by Michael R. Allen
The Chicago Sun-Times reports that emergency demolition of the Wirt Dexter Building began today. The building, designed by Adler & Sullivan and built in 1887, burned in a huge fire on Tuesday.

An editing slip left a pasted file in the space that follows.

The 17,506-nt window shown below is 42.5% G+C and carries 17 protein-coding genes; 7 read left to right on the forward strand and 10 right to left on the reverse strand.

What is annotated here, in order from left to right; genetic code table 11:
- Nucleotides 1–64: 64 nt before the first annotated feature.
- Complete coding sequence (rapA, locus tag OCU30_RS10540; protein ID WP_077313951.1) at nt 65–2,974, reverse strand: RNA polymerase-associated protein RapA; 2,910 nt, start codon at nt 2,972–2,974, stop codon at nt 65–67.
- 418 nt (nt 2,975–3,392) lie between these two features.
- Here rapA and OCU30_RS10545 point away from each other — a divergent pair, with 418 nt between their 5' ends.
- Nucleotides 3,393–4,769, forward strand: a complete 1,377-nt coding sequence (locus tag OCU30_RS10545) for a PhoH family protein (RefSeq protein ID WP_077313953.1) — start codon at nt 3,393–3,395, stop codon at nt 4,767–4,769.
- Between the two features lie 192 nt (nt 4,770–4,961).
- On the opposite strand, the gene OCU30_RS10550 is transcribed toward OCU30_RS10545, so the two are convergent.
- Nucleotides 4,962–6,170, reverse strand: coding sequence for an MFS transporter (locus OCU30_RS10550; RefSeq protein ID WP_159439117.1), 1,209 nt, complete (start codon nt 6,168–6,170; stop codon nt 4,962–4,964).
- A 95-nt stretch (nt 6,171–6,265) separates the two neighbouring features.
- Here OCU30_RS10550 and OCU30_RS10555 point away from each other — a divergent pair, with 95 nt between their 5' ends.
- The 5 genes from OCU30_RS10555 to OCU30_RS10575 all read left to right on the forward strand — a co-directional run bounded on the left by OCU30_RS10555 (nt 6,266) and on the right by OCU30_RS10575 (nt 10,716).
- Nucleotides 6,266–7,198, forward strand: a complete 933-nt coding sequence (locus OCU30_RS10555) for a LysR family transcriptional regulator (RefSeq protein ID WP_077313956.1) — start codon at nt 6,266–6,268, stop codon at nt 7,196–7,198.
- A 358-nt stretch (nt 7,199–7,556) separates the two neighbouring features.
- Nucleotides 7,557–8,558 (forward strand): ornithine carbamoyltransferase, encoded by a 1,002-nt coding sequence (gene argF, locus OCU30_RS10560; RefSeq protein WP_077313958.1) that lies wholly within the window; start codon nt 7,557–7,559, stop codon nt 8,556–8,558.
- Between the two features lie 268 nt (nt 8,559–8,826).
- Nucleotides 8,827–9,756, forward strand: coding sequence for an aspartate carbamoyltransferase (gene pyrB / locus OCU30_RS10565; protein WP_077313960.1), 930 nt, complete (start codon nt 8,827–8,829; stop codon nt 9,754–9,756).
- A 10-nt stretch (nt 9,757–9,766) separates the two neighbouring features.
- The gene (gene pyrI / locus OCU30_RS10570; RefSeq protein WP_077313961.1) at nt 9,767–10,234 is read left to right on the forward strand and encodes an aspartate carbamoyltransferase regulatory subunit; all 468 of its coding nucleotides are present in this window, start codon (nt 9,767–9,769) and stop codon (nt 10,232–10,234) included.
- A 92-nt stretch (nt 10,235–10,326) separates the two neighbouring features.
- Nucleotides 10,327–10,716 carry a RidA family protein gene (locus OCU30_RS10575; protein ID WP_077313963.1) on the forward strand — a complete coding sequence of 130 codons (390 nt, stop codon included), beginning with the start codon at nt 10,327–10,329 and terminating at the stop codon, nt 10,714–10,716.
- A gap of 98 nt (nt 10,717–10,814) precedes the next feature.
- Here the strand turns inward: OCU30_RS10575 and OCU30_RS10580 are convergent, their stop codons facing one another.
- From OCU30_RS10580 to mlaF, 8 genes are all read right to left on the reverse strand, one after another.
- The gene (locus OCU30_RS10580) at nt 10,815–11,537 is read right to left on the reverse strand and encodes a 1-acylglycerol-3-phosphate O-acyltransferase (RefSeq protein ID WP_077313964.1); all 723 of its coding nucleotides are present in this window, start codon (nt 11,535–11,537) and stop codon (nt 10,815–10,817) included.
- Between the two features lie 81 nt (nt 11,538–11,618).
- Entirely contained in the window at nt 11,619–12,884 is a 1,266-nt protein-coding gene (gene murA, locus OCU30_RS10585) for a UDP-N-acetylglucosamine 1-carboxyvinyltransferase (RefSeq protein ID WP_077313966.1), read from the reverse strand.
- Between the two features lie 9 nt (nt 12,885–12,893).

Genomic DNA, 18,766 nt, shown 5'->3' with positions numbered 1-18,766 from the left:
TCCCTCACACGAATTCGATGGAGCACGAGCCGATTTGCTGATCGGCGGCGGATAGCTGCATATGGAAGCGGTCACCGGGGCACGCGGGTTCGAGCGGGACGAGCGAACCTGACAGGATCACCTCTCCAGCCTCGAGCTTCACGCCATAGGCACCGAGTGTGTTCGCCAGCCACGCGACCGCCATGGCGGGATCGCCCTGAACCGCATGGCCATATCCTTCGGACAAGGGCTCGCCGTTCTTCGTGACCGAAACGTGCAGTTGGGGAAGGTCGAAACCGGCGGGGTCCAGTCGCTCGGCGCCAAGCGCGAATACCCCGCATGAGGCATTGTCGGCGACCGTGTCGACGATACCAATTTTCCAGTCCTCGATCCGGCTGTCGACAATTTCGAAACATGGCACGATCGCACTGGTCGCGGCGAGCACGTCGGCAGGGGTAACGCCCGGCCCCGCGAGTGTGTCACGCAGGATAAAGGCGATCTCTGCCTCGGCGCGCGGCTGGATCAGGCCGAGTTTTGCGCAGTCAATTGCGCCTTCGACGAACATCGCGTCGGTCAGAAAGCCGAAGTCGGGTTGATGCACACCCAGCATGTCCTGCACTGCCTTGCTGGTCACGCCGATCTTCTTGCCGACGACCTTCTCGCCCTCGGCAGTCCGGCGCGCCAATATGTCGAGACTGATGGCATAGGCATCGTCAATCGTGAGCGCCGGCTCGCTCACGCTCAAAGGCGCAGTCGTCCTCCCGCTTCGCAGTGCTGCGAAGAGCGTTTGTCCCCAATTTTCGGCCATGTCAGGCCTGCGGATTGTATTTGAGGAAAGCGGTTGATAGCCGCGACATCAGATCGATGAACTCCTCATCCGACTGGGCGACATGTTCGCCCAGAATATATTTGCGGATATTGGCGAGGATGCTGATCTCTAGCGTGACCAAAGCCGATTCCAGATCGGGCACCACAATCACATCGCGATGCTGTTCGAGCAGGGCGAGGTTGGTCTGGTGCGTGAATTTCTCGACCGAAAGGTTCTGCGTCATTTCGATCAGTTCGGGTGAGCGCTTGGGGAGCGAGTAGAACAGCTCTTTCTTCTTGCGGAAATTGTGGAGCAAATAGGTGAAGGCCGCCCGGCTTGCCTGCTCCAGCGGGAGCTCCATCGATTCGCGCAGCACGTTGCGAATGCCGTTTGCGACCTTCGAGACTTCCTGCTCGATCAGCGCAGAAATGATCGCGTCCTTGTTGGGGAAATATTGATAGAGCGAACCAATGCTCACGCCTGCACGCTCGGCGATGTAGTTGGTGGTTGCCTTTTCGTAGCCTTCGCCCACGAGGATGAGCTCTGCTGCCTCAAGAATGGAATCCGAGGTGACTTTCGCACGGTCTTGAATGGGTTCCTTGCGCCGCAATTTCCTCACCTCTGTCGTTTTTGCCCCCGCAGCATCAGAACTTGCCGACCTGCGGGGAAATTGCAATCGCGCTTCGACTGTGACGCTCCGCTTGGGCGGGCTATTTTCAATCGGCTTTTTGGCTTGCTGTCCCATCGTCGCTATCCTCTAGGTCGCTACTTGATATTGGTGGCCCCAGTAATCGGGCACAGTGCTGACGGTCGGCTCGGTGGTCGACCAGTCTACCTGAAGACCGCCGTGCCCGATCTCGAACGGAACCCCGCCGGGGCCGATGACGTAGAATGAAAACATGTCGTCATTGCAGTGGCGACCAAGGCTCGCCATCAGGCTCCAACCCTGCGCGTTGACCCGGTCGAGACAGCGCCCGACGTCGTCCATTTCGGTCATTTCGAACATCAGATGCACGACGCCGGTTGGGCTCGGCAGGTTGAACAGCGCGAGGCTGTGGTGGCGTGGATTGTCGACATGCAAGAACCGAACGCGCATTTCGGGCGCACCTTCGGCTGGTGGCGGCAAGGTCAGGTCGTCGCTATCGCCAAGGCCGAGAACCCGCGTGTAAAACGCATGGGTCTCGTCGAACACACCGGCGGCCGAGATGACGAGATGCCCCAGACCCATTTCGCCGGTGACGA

Try to stanch the pain of tragedy by reading Carl Sandburg’s poem “Skyscraper.” The poem invokes the golden age of American tall buildings, started by rapid architectural innovation in which the Wirt Dexter Building was an integral part. The roots of the American skyscraper pass back through what is now a blackened wreck and what will next week be nothing but rubble. Although the building is falling, it was one of many that — through narrow piers, wide windows, pronounced height and embrace of the metal frame — proclaimed to Chicago and the world that a new soaring architectural form was being born in America. That legacy remains vibrant, even as the Wirt Dexter building dies a senseless death.